[Viewpoint]Take a long, slow march

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[Viewpoint]Take a long, slow march

A declaration to end the Korean War and a peace regime on the peninsula are hot topics now in Korea. People have different opinions about whether they are needed, how we should attain them (if at all) and whether the government has created a consensus among citizens, who will have to deal with the ultimate outcome. The road to a peace regime will have a tremendous impact on the fate of the nation, and the magnitude of its impact is not even comparable to one inter-Korean summit meeting.
From a classical perspective, a peace treaty should be made within a year or two. Although a truce agreement can be made among military commanders, a peace treaty must be signed by heads of states. The interested parties in a peace treaty are the participating nations in the war, but international organizations can play a part, and a truce agreement and a peace treaty can involve different parties. Details of a treaty may vary, but it has to include a message that the concerned parties will end hostilities and return to a peaceful state. They also cover the exchange of prisoners of war, compensation for damage and territorial issues.
So, what about the case of South and North Korea? There are a considerable number of unusual characteristics surrounding the signing of a treaty on the Korean Peninsula. Can the relationship between the South and the North be considered as that of two nations during the outbreak of the war? Have we been in a time of war or a state of semi-peace since the ceasefire? Do we want to return to the conditions at the time of liberation from Japanese occupation in 1945, the establishment of the South Korean government in 1948, or the beginning of the Korean War in 1950? Depending on how these issues are applied in terms of international law, we might not even need to declare the end of the war at all at this point. It is more complicated than the mechanical application of conventional ideas.
Second, the need for a peace treaty has been constantly raised during the 54 years of the ceasefire. North Korea first proposed a peace system in 1955, but the South Korean administrations have not so far agreed, because doing so could mean the withdrawal of U.S. forces and ultimately, the socialization of the South.
So Pyongyang has taken a different strategy. Since 1975, it has been seeking Washington’s agreement to a peace treaty between North Korea and the United States, sending letters to the United States Congress and bringing the issue to the United Nations General Assembly.
When Seoul began to show interest in a peace system following the North Korean nuclear crisis, Pyongyang insisted a separate peace treaty between the two Koreas was unnecessary, because of the existence of the 1992 South-North Korea Basic Agreement and sub-pact on nonaggression. Recently, more substantial discussions have taken place. Washington has expressed interest in signing a peace treaty after Pyongyang abandons its nuclear program. However, questions remain about how threats such as conventional weapons of mass destruction and biological and chemical weapons will be handled if the only precondition to a treaty is the disablement of the nuclear program.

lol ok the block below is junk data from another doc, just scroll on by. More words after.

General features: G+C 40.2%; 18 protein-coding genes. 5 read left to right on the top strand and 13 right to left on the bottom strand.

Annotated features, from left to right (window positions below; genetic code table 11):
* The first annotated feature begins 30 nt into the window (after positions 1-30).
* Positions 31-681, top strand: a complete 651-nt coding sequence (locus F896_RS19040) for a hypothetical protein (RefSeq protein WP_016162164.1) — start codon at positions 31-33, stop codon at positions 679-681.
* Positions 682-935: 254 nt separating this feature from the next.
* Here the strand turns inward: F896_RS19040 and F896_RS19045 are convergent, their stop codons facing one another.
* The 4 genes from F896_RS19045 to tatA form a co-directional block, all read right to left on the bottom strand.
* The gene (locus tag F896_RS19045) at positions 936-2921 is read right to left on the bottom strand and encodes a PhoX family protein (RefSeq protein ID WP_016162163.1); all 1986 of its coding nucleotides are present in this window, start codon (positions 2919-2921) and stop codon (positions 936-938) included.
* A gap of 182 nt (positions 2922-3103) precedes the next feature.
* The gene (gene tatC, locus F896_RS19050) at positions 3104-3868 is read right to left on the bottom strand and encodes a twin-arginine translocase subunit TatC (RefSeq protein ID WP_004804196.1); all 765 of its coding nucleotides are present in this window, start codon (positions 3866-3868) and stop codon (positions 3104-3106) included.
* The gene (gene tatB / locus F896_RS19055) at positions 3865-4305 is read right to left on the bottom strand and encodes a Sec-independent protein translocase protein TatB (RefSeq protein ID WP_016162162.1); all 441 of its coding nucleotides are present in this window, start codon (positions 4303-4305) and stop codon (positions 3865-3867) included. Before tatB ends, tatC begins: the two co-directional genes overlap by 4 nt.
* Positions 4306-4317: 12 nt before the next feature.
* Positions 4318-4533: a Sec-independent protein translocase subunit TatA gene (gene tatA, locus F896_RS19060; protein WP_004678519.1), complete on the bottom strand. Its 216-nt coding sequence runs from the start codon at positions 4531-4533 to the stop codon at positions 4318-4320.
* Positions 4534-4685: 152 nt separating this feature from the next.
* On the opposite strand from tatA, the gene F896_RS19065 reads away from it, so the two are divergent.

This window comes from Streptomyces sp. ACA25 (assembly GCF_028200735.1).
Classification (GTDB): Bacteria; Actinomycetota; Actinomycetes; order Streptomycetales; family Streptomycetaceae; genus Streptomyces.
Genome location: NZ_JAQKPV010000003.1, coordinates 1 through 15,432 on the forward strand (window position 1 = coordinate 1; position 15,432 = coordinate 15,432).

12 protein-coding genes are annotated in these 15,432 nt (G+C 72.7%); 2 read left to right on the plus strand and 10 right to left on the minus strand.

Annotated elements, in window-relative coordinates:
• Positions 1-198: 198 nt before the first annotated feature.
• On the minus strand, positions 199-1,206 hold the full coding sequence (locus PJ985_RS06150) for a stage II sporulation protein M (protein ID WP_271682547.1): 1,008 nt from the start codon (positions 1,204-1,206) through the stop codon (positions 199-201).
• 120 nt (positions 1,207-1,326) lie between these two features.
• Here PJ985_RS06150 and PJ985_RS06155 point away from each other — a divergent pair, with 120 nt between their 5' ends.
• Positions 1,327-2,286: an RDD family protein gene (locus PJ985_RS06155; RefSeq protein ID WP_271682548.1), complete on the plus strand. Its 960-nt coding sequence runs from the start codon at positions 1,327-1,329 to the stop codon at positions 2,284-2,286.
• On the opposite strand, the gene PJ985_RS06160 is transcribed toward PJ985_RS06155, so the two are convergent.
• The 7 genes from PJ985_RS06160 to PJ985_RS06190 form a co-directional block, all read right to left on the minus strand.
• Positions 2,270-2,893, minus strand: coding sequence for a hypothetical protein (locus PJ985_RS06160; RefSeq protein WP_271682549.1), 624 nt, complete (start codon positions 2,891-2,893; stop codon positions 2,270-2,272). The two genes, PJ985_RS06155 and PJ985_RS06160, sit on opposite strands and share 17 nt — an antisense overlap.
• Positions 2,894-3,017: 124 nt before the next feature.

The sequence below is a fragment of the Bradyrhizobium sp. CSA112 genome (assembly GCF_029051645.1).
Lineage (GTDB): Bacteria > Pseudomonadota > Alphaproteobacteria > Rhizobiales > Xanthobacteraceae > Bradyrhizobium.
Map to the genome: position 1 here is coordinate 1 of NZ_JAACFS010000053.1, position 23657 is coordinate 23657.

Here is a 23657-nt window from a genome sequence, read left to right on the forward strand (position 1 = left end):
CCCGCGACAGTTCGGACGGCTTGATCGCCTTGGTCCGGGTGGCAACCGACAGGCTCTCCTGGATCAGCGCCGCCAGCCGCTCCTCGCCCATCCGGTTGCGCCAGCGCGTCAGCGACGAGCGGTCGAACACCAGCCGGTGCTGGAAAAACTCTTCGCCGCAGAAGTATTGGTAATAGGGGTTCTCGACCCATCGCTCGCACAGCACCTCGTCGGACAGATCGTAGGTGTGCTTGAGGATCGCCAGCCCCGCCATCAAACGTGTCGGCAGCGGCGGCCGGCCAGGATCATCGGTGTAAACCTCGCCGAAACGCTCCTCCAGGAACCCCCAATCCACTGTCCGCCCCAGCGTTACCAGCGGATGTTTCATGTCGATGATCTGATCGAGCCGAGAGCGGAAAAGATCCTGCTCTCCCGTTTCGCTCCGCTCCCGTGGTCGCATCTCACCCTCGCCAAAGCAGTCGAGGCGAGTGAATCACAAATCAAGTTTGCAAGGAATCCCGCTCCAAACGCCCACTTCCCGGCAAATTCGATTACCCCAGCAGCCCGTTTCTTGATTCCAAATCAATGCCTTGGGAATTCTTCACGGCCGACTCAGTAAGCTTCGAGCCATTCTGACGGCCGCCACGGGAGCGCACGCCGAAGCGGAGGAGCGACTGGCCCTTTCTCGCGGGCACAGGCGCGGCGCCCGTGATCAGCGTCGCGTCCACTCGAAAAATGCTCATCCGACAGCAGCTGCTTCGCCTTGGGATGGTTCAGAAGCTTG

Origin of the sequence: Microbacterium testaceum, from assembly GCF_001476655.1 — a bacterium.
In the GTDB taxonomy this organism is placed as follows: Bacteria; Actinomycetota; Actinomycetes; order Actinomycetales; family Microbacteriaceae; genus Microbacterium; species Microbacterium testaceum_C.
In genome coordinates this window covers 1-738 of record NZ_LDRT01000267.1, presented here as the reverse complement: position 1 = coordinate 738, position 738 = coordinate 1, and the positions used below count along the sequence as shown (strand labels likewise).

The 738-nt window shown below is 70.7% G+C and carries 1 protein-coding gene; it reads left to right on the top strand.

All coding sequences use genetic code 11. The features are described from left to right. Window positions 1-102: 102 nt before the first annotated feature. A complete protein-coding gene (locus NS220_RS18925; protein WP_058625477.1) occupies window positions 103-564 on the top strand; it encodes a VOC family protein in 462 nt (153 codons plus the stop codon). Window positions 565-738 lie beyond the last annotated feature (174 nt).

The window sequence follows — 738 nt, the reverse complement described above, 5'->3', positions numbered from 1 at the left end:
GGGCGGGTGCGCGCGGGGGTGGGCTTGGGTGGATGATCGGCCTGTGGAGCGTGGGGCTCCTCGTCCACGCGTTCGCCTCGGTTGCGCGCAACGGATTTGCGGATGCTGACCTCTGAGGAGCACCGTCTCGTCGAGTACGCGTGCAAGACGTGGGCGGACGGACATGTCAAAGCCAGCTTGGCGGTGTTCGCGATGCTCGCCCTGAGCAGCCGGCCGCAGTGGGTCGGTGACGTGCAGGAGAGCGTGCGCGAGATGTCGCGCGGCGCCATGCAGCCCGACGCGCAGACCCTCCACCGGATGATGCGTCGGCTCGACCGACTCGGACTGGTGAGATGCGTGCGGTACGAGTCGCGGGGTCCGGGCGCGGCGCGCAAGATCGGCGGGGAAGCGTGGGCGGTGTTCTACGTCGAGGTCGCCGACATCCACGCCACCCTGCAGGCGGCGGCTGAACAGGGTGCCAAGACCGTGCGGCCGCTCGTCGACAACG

Third, although the truce agreement was made among the military commanders of North Korea, the United States and China, a peace treaty should include the South, as well. The main interested parties can gather together in four-party talks, but we could use six-party talks or even consider having some 20 countries, including the 16 nations from the United Nations, participate.
Fourth, since the war ended with neither side claiming victory, difficulties are expected in the course of dealing with issues such as nationality, territory, kidnapping, separated families and property rights of displaced people, as well as actual responsibility for the war. In particular, different parties are likely to clash over the presence of U.S. forces in Korea.
Taking all these aspects into account, declaring the end of the war for the sake of a declaration might create serious problems. If the agreements made between Seoul and Pyongyang during the past several decades were carried out properly, peace in the Korean Peninsula would have already become a reality, not a declaration. Are we repeating the past all over? Even if it takes time, we should march toward a proper peace regime instead of hurriedly declaring to end the war. Only then can we prevent a tragedy like the Korean War from ever occurring again.

*The writer, a former ambassador, is a professor emeritus at Sejong University.

Kim Jung-won
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